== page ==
The democratic primary controversy regarding Barak Obama and his relationship with his former pastor Jeremiah Wright, called into question a great deal regarding the Black Church and its influence in the Black Community.
I heard a number of pundits and politicians, unfamiliar with the Black Church, question what took place in the churces whose make-up was predominately African-American. A question which, by the way, is never asked when it comes to contemporary Gospel music, or other forms of worship in the Black church whose design is to make it into the 'mainstream' and is therefore often reduced to entertainment more palatable to a broader audience.
The styles of preaching that have sustained the community are by no means limited to that of Jeremiah Wright, or James Cone as important (yes important) as their contributions are to the life and culture of the African-American Church. There are countless others, both contemporary and historic.
One such figure died recently: Dr. C.A.W. Clark. He passed away on July 27, after 58 years of serving the Good Street Baptist Church, in Dallas, Texas. And his the mark of his ministry upon the church world, African-American and beyond is indelible.
Dr. Ceasar Clark passed away this past Sunday, July 27 and there is emptiness for those of us who belong to the African-American church community. He was so much a part of the church landscape that it is nearly impossible for us to imagine that world without him.
Clark’s phenomenal influence upon the Black Church can be seen in this way: he impacted the substance and style of preaching for more than five decades, while bypassing nearly every medium for mass exposure. He had no radio or T.V. broadcast, no internet out reach. He wrote no books. Yet if imitation is the sincerest form of flattery, few were flattered as much.
Ceasar Clark’s predecessor at Good Street, Dr. T.M. Chambers was also a preaching legend. It was the equivalent of W.A. Criswell following George Truett. But Clark was distinct in his preaching and his leadership. He led by inspiration. He was progressive and unthreatened by change, even in his advanced years. One member says, Clark told him, “The one thing about trying new things, is that if they don’t work you can always go back to what you did before.” He led Good Street to ministry in economic empowerment by establishing a credit union, low income housing, and subtle but significant political influence. He was such a respected figure that even among other ministers when his judgment was made known, it was seldom publically questioned.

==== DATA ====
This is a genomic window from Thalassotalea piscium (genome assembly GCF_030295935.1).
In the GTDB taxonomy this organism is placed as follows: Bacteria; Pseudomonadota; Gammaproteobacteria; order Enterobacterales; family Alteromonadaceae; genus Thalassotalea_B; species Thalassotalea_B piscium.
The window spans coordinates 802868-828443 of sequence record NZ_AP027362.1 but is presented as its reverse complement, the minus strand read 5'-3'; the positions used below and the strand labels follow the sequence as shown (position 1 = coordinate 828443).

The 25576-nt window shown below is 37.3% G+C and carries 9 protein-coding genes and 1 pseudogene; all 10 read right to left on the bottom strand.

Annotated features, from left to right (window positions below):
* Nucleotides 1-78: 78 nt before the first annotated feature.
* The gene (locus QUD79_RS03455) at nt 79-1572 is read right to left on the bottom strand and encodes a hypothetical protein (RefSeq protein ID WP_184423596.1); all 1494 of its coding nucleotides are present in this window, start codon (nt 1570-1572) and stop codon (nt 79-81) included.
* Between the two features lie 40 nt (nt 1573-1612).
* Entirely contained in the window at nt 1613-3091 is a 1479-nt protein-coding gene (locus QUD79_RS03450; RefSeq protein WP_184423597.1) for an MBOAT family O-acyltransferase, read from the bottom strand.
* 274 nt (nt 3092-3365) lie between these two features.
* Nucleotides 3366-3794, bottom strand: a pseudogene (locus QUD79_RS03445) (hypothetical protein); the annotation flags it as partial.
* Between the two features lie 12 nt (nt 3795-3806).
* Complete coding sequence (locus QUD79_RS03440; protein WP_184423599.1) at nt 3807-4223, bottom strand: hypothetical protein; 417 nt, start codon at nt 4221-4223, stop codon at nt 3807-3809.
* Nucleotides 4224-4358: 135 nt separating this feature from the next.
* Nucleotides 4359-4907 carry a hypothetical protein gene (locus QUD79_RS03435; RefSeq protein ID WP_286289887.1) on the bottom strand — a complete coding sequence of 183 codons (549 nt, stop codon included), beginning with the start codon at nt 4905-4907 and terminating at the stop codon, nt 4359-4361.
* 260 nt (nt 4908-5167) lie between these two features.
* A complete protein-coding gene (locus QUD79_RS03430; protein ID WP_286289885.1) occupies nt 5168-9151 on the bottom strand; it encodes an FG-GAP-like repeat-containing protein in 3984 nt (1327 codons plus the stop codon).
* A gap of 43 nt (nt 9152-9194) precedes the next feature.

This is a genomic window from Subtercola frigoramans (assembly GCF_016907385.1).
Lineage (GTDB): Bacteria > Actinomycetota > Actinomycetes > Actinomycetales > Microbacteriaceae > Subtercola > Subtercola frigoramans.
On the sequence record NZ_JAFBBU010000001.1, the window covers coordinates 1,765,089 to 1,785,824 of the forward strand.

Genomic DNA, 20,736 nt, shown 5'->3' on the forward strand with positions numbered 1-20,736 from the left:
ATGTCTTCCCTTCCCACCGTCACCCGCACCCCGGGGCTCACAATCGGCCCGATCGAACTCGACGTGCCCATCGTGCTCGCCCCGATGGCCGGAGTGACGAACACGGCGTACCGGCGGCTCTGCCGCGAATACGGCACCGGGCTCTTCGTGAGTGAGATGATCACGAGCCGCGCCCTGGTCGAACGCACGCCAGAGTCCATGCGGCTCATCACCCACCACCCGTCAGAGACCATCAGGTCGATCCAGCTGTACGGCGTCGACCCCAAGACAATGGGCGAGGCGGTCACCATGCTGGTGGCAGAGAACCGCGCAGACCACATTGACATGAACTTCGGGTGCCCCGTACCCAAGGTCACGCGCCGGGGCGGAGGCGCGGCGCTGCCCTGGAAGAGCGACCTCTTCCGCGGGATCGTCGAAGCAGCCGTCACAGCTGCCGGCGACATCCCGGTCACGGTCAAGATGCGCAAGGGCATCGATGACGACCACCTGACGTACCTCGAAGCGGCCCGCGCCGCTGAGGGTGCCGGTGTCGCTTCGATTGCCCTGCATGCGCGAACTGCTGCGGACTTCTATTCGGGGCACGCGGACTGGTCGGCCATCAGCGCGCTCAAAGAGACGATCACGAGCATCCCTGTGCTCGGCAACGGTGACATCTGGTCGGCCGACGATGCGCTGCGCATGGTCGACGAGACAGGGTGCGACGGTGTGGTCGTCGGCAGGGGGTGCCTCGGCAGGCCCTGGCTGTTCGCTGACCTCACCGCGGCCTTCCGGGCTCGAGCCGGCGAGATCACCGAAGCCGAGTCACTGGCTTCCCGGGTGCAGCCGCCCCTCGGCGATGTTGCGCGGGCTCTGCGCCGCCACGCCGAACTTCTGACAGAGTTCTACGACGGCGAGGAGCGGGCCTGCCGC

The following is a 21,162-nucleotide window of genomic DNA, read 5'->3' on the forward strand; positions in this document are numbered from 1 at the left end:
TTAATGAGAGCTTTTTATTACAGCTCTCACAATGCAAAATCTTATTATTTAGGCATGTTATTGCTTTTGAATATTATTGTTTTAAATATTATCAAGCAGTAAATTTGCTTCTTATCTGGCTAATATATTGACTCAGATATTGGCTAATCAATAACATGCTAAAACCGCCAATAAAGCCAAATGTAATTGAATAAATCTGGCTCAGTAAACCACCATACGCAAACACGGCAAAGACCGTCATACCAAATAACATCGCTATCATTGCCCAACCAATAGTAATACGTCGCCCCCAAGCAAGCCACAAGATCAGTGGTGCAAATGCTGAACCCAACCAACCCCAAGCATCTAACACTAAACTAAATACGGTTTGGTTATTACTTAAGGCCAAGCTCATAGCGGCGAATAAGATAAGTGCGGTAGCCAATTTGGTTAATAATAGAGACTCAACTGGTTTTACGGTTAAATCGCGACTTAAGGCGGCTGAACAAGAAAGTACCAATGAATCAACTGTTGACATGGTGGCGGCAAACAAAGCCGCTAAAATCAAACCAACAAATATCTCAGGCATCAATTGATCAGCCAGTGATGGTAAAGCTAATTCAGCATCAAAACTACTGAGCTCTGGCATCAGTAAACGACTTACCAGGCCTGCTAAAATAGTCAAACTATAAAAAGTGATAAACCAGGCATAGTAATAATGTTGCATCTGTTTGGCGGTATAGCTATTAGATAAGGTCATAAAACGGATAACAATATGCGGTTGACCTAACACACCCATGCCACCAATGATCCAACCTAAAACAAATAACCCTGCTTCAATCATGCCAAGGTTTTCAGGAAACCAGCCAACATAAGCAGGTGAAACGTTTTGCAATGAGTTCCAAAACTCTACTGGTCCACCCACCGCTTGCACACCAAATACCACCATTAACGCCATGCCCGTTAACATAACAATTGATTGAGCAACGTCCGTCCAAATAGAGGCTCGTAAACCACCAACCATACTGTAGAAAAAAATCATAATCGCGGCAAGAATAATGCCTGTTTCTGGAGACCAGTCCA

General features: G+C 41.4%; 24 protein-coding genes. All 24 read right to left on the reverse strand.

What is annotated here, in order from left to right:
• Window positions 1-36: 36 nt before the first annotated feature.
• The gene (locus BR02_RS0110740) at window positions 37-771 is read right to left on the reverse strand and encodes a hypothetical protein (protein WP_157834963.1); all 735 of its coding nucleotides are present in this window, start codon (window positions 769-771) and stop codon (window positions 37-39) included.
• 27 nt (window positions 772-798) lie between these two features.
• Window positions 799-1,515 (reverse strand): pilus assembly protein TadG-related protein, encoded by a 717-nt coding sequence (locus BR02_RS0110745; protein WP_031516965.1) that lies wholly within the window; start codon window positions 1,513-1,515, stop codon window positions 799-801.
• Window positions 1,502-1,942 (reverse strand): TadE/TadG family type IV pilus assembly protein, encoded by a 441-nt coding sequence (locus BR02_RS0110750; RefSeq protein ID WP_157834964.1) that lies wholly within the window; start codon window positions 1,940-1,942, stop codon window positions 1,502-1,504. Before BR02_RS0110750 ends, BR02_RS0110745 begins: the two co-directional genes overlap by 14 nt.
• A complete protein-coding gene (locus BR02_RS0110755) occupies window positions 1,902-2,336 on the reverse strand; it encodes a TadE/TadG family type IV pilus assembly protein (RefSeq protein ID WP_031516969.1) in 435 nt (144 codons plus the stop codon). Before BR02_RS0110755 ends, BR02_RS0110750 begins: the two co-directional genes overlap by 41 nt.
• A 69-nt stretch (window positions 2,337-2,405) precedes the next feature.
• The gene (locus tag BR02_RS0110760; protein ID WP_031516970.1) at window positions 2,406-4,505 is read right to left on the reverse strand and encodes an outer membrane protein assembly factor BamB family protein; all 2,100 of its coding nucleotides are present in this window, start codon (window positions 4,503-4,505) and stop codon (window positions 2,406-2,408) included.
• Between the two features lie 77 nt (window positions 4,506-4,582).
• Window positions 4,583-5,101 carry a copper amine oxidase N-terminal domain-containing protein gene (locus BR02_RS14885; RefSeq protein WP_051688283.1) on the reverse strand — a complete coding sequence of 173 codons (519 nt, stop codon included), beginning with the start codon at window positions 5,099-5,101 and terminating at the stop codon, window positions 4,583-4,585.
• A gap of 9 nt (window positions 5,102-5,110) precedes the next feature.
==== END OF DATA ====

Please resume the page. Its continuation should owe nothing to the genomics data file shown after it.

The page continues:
His was an era when the pastor was a respected figure in the Black community. The interpretation and teaching of scripture was seen as a gift from God that drew great admiration. African-American clergy stood astride two worlds: the familiar world of the descendents of slaves; and the foreign territory of the descendents of slave owners. On one hand respected, admired, loved and sometimes even feared for his apparent closeness to God, on the other acknowledged as the one leader in the Black community who spoke to, if not for, every segment of that community and was seen in that regard as representative.
But as inspirational and innovative as Clark was as a pastor, he was known for his preaching. One member of Good Street probably said it best – he was addicted to preaching.
Clark commanded attention from the outset in the pulpit. In a deliberate drawl, he would announce a sermon title which had congregants begin listening on the edge of their seats: ‘Make this Valley Full of Ditches’; ‘…And the Worms Got Him’; ‘This is a Large Place’.
He would pace himself throughout a message that often became scholarly thesis, citing with poise, and familiarity, philosophers, great works of literature, and theologians. This generous sharing of the intellectual side of faith gave a deeper validity to already committed, while making it difficult for the educated to brush off that faith as pure emotionalism. His preaching was as much respectable craft as it was spiritual conviction.
Clark’s scholarship and erudition gave way to the traditional melodic cadence of the Black Baptist preacher, finally climaxing in escalating octaves and eloquent perorations vividly describing the triumph of Christ at Calvary and the resurrection or the ultimate freedom and vindication of the Second Coming.
As I told a group of preachers whom I helped train when I was a pastor, “I’m sorry you never got a chance to hear him.”
Often Dr. Clark would end a sermon quoting several stanzas of a favorite hymn of the church driving home his point with glorious appropriateness. One song he quoted often seems most fitting now: ‘Servant of God well done, rest from thy love employ. The battle’s fought, the victory’s won. Enter thy Master’s joy.’
Like Jeremiah Wright, this youtube clip doesn't quite due justice to life of his preaching. But it is a sample of the preaching to which we were treated and to which we thrilled for more than five decades...